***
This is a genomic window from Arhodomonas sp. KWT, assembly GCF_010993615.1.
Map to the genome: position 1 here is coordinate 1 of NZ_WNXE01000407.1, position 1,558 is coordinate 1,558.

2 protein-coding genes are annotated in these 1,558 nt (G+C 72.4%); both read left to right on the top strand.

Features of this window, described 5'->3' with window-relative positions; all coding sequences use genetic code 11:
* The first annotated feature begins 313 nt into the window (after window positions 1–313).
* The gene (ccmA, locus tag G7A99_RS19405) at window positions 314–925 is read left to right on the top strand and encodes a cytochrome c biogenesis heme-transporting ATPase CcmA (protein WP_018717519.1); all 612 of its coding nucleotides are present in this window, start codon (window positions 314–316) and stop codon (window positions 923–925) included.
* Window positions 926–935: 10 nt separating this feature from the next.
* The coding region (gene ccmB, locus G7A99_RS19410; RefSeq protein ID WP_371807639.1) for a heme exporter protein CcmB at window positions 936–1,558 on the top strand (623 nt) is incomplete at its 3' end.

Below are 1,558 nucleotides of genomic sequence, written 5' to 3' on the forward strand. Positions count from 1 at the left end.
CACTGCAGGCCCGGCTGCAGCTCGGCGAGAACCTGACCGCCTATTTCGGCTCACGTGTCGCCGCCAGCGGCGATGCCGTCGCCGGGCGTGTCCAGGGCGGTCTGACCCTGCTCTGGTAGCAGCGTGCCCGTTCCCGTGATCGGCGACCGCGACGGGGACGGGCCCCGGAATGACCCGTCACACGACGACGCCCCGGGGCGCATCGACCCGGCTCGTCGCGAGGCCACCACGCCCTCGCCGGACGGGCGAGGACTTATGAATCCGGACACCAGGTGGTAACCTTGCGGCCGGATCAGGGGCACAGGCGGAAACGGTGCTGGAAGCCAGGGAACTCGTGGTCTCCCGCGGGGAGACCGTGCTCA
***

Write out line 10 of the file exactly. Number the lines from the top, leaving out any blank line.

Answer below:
CACTGCAGGCCCGGCTGCAGCTCGGCGAGAACCTGACCGCCTATTTCGGCTCACGTGTCGCCGCCAGCGGCGATGCCGTCGCCGGGCGTGTCCAGGGCGGTCTGACCCTGCTCTGGTAGCAGCGTGCCCGTTCCCGTGATCGGCGACCGCGACGGGGACGGGCCCCGGAATGACCCGTCACACGACGACGCCCCGGGGCGCATCGACCCGGCTCGTCGCGAGGCCACCACGCCCTCGCCGGACGGGCGAGGACTTATGAATCCGGACACCAGGTGGTAACCTTGCGGCCGGATCAGGGGCACAGGCGGAAACGGTGCTGGAAGCCAGGGAACTCGTGGTCTCCCGCGGGGAGACCGTGCTCA